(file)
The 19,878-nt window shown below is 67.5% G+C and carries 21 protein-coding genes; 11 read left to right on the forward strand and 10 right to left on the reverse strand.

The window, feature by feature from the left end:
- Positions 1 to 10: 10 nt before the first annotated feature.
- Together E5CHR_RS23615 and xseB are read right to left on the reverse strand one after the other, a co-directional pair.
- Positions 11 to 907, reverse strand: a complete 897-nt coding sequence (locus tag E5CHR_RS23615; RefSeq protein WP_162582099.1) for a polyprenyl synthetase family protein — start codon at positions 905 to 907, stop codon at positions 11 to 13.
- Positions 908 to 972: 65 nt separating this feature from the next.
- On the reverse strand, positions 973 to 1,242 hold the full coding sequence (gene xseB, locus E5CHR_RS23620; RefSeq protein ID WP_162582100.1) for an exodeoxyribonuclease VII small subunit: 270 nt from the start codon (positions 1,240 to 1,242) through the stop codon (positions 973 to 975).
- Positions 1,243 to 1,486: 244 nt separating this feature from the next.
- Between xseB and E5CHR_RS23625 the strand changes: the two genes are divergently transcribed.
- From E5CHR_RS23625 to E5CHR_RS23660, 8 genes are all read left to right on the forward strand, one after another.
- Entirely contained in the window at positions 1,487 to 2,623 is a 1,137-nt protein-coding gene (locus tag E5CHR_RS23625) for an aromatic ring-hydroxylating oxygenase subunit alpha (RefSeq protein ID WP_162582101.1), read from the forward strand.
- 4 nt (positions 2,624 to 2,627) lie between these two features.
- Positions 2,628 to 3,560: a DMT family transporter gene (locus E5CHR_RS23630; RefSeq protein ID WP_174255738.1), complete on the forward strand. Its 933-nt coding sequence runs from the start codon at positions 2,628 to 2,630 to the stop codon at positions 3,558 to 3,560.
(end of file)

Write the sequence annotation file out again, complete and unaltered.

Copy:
The 19,878-nt window shown below is 67.5% G+C and carries 21 protein-coding genes; 11 read left to right on the forward strand and 10 right to left on the reverse strand.

The window, feature by feature from the left end:
- Positions 1 to 10: 10 nt before the first annotated feature.
- Together E5CHR_RS23615 and xseB are read right to left on the reverse strand one after the other, a co-directional pair.
- Positions 11 to 907, reverse strand: a complete 897-nt coding sequence (locus tag E5CHR_RS23615; RefSeq protein WP_162582099.1) for a polyprenyl synthetase family protein — start codon at positions 905 to 907, stop codon at positions 11 to 13.
- Positions 908 to 972: 65 nt separating this feature from the next.
- On the reverse strand, positions 973 to 1,242 hold the full coding sequence (gene xseB, locus E5CHR_RS23620; RefSeq protein ID WP_162582100.1) for an exodeoxyribonuclease VII small subunit: 270 nt from the start codon (positions 1,240 to 1,242) through the stop codon (positions 973 to 975).
- Positions 1,243 to 1,486: 244 nt separating this feature from the next.
- Between xseB and E5CHR_RS23625 the strand changes: the two genes are divergently transcribed.
- From E5CHR_RS23625 to E5CHR_RS23660, 8 genes are all read left to right on the forward strand, one after another.
- Entirely contained in the window at positions 1,487 to 2,623 is a 1,137-nt protein-coding gene (locus tag E5CHR_RS23625) for an aromatic ring-hydroxylating oxygenase subunit alpha (RefSeq protein ID WP_162582101.1), read from the forward strand.
- 4 nt (positions 2,624 to 2,627) lie between these two features.
- Positions 2,628 to 3,560: a DMT family transporter gene (locus E5CHR_RS23630; RefSeq protein ID WP_174255738.1), complete on the forward strand. Its 933-nt coding sequence runs from the start codon at positions 2,628 to 2,630 to the stop codon at positions 3,558 to 3,560.